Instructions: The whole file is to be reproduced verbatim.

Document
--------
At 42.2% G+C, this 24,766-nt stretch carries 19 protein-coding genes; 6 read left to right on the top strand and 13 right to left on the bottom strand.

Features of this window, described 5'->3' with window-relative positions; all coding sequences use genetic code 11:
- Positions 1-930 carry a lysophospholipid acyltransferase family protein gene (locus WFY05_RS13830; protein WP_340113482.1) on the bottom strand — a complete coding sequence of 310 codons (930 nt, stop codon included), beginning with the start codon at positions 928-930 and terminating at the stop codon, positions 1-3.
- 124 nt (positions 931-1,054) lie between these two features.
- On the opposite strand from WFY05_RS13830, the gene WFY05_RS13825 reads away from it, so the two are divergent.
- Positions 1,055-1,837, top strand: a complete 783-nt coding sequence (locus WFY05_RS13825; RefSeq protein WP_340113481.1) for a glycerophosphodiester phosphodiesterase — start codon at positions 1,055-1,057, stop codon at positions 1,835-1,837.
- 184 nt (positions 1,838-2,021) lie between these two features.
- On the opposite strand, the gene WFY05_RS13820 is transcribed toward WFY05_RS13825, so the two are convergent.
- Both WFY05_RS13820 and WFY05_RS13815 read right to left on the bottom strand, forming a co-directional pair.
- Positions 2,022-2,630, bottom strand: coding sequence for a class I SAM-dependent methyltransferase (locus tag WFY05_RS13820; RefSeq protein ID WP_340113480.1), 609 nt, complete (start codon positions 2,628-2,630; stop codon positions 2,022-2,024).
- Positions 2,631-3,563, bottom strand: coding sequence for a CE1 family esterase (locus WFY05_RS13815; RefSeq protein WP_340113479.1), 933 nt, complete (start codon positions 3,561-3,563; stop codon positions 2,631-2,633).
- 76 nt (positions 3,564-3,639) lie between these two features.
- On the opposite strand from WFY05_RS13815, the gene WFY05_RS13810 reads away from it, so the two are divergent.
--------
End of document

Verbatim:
At 42.2% G+C, this 24,766-nt stretch carries 19 protein-coding genes; 6 read left to right on the top strand and 13 right to left on the bottom strand.

Features of this window, described 5'->3' with window-relative positions; all coding sequences use genetic code 11:
- Positions 1-930 carry a lysophospholipid acyltransferase family protein gene (locus WFY05_RS13830; protein WP_340113482.1) on the bottom strand — a complete coding sequence of 310 codons (930 nt, stop codon included), beginning with the start codon at positions 928-930 and terminating at the stop codon, positions 1-3.
- 124 nt (positions 931-1,054) lie between these two features.
- On the opposite strand from WFY05_RS13830, the gene WFY05_RS13825 reads away from it, so the two are divergent.
- Positions 1,055-1,837, top strand: a complete 783-nt coding sequence (locus WFY05_RS13825; RefSeq protein WP_340113481.1) for a glycerophosphodiester phosphodiesterase — start codon at positions 1,055-1,057, stop codon at positions 1,835-1,837.
- 184 nt (positions 1,838-2,021) lie between these two features.
- On the opposite strand, the gene WFY05_RS13820 is transcribed toward WFY05_RS13825, so the two are convergent.
- Both WFY05_RS13820 and WFY05_RS13815 read right to left on the bottom strand, forming a co-directional pair.
- Positions 2,022-2,630, bottom strand: coding sequence for a class I SAM-dependent methyltransferase (locus tag WFY05_RS13820; RefSeq protein ID WP_340113480.1), 609 nt, complete (start codon positions 2,628-2,630; stop codon positions 2,022-2,024).
- Positions 2,631-3,563, bottom strand: coding sequence for a CE1 family esterase (locus WFY05_RS13815; RefSeq protein WP_340113479.1), 933 nt, complete (start codon positions 3,561-3,563; stop codon positions 2,631-2,633).
- 76 nt (positions 3,564-3,639) lie between these two features.
- On the opposite strand from WFY05_RS13815, the gene WFY05_RS13810 reads away from it, so the two are divergent.